Silent We Stood

Written by Henry Chappell
Review by Jeff Westerhoff

This novel is based on a true event: a fire occurring in Dallas, Texas in July 1860 in which three slaves were accused of arson and hanged without a proper trial. In Dallas, there are a number of abolitionists working in secret to help escaped slaves flee across the border into Mexico. Joseph Shaw, an undertaker, along with his freedman assistant Samuel Smith, helps to hide the slaves at his home and transport them south using his coffins as “human carriers.” Ig Bodeker, a local preacher, and his wife, Rachel, assist his endeavors. Other major characters include an African-American named Rebekah, along with a one-armed runaway slave who helps move escaped slaves to Dallas.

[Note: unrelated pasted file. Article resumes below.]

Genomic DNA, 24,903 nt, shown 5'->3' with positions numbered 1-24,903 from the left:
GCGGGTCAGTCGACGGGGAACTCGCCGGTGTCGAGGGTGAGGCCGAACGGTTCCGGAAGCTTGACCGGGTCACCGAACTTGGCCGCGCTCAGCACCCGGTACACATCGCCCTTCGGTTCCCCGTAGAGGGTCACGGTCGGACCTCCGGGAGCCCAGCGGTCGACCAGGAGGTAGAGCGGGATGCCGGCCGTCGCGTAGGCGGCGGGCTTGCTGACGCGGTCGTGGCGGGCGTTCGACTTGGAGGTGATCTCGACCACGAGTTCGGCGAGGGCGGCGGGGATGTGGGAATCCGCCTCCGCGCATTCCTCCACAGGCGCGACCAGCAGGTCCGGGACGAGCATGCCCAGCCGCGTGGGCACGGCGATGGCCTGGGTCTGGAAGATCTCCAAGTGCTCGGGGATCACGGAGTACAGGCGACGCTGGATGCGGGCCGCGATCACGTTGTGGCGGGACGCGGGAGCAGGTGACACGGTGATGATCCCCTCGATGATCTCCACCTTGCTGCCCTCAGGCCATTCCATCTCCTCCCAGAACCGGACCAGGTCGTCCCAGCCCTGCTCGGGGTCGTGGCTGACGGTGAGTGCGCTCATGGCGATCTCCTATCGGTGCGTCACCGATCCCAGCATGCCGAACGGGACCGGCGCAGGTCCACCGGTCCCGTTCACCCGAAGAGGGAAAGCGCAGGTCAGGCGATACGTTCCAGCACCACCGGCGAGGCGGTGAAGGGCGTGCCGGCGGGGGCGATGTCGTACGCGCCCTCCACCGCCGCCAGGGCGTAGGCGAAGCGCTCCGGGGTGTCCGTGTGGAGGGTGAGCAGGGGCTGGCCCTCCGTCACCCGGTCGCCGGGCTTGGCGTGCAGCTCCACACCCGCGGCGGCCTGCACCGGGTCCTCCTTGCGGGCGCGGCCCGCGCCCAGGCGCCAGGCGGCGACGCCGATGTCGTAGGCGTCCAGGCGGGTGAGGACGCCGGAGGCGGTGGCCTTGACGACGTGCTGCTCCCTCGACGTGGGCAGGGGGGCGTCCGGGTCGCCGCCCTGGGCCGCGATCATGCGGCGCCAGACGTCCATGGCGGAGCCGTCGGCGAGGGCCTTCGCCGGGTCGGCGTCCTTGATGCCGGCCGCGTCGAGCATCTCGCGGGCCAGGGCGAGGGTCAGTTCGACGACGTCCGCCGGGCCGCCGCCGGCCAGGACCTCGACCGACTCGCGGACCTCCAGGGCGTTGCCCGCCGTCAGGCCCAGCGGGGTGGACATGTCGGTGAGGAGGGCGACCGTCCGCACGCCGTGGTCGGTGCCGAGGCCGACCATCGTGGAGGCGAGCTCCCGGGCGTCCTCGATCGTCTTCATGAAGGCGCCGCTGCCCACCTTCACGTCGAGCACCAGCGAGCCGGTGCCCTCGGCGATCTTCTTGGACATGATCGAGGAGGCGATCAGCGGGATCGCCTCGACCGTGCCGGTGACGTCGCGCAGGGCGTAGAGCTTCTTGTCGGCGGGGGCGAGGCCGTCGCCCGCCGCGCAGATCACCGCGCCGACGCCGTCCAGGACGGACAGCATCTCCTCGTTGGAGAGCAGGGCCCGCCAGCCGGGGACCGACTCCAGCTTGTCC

Filled with suspense and human drama, this novel could become a classic work of pre-Civil War America. Chappell is a superior writer of literature in his use of language, blending in historical characters with his fictional ones with great success. Throughout the tale, the reader remains on edge, unsure when or if the abolitionists will be caught while feeling empathy for the blacks fleeing slavery and traveling the Underground Railroad. The abolitionists, who must not voice their opinions, are constantly faced with negative attention by those in the community who favor slavery. This is historical writing at its best, a must-read for Civil War aficionados.

This novel has all the breathtaking cruelties and valor a lover of historical novels can hope for. Highly recommended.